After assuming power in 2014, Prime Minister Narendra Modi helped create multiple macro-level institutions and initiatives to accelerate the climate response.

Sub-national level initiatives

While the federal government has been shaping and steering national-level policies and actions, the real action in terms of implementation lies at the sub-national levels. In particular, the state governments have been vested with critical responsibilities (as mentioned above) to build capacities; and assign/devolve responsibilities (particularly cities/ municipal bodies) to numerous institutions to fight the challenges of climate change. Most state-level initiatives to implement India’s global commitments on net-zero GHG emissions are driven under the State Action Plan on Climate Change (SAPCCs). As per the Climate Group’s recent report, 32 state action plans have come up in recent years.  

Below the sub-national level (the third tier) there are Panchayats (rural local bodies) and Urban Local Bodies (ULBs) which are seen as key implementing bodies—are increasingly being devolved with powers and responsibilities to fight climate change. For instance, the Kerala Institute of Local Administration (KILA) has released plans and strategies to fight climate change. As many as 300 panchayats in the state have joined this state-level initiative to develop climate-friendly governance responses. Whereas the Ministry of Housing and Urban Affairs (MHUA), has urged ULBs to undertake city-level initiatives and partial mitigation plans to address climate change. 

Need of the hour:  Intergovernmental institution

While the multi-level climate governance looks very sound and coherent on paper, in reality, these are disjointed and chaotic as clearly evident from flippant responses to current heat waves across the country. A record-breaking heat wave and associated problems like acute water shortage in many states have opened the floodgates of accusations and counter-accusations between the federal government and states. 

The problem to a large extent lies in faulty institutional design. While the federal government drives most of the initiatives along with its massive financial powers in a large country, the sub-national units lack capacities and key fiscal resources despite being tasked to implement India’s international pledges/foreign policy. For instance, despite plenty of attention given to SAPCCs, most of these state plans have made little or no progress in the absence of resources and committed leadership. There is a visible lack of policy coordination between federal and state-level institutions on key aspects of the climate fight.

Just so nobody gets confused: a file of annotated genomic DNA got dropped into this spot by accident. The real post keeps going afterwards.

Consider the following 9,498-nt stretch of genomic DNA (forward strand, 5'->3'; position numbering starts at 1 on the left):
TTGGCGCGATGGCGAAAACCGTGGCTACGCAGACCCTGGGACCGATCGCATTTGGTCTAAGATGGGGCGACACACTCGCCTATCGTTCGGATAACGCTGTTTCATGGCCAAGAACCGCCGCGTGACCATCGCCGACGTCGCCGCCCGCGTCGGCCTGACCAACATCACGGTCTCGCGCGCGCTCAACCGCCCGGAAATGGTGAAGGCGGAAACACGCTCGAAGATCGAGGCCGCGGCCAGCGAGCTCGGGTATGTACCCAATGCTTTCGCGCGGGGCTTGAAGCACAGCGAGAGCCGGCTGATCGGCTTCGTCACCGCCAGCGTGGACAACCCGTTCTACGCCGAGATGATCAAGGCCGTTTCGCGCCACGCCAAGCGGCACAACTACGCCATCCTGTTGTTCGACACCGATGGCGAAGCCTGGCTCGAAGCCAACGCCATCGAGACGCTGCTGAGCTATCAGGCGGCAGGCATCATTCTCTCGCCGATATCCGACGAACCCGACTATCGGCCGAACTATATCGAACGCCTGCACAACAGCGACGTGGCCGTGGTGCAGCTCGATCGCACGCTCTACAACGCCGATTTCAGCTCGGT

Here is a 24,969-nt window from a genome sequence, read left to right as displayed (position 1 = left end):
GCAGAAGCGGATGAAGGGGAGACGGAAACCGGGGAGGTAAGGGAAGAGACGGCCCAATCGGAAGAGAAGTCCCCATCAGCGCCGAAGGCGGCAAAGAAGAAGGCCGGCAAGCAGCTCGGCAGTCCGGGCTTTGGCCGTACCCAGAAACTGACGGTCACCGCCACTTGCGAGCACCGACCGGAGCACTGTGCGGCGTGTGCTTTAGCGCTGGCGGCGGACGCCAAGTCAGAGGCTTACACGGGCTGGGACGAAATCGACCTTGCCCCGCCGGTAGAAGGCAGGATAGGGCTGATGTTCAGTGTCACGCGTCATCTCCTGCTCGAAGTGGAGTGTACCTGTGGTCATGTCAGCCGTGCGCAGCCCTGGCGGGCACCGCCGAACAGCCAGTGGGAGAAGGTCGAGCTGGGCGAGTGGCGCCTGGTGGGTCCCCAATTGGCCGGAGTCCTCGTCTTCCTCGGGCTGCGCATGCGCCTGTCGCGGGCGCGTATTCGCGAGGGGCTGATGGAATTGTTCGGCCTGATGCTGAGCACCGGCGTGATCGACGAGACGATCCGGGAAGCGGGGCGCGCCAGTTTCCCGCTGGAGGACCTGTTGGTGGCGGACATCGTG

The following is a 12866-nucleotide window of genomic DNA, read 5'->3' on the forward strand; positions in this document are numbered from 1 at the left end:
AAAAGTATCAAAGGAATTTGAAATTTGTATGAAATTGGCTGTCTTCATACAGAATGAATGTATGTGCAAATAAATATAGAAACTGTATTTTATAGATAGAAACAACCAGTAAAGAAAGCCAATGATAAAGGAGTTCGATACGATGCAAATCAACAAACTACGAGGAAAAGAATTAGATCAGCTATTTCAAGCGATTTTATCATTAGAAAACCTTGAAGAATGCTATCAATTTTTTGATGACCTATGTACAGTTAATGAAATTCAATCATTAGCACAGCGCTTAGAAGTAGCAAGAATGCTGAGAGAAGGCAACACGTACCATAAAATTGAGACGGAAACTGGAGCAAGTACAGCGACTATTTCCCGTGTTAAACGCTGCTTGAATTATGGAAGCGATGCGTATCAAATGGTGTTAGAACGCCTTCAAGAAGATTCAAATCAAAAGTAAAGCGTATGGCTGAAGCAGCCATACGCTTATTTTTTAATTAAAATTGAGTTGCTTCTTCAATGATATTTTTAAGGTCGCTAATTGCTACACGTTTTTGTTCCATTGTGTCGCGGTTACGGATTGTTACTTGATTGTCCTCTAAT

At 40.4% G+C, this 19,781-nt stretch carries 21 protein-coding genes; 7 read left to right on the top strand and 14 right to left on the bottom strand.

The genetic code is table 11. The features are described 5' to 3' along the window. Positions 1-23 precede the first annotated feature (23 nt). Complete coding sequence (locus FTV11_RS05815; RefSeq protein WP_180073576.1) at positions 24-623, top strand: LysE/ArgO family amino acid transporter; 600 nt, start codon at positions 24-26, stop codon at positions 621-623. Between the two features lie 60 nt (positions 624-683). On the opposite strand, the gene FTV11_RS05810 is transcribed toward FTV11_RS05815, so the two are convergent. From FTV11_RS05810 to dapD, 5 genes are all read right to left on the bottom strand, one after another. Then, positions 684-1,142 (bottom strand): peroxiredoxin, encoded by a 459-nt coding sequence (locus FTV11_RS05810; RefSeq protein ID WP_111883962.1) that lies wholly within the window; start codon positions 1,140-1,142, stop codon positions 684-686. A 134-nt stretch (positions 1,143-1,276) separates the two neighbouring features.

At the third tier, while 73rd and 74th Amendment acts have opened the most critical space for decentralised response, panchayats and ULBs face daunting challenges in executing climate-friendly actions largely owing to inadequate devolution in functions and finances by many states. 

The problem to a large extent lies in faulty institutional design. While the federal government drives most of the initiatives along with its massive financial powers in a large country, the sub-national units lack capacities and key fiscal resources despite being tasked to implement India’s international pledges/foreign policy.

To conclude, cooperative federalism is the need of the hour to perform a wide array of activities on decarbonisation and adaptation to fight climate change. While the federal government remains the key source of leadership, states with their varying capacities and climate vulnerabilities have to take ownership of the long fight. Given divergences and dissonances are natural in a large federal country, especially on complex issues like climate change, it is time for the Indian leadership to create a robust intergovernmental body to minimise the frictions and help shape nationally coherent policies and actions against climate change. 

Niranjan Sahoo is a Senior Fellow at the Observer Research Foundation.

The article was first published in Observer research Foundation as Why India needs an intergovernmental institution for climate change on June 5, 2024.

Disclaimer: All views expressed in the article belong solely to the author and not necessarily to the organisation.

Read more at IMPRI:

World Environment Day: Reimagining Strategies for a Sustainable Future

Mumbai’s Economic Paradox: Prosperity Amidst Poor Living Conditions

Acknowledgment: This article was posted by Aasthaba Jadeja, a visiting researcher at IMPRI.

Previous articleWorld Environment Day: Reimagining Strategies For A Sustainable Future – IMPRI Impact And Policy Research Institute
Next articleEqual Opportunity Policy For Transgender, 2024 – IMPRI Impact And Policy Research Institute
IMPRI, a startup research think tank, is a platform for pro-active, independent, non-partisan and policy-based research. It contributes to debates and deliberations for action-based solutions to a host of strategic issues. IMPRI is committed to democracy, mobilization and community building.

LEAVE A REPLY

Please enter your comment!
Please enter your name here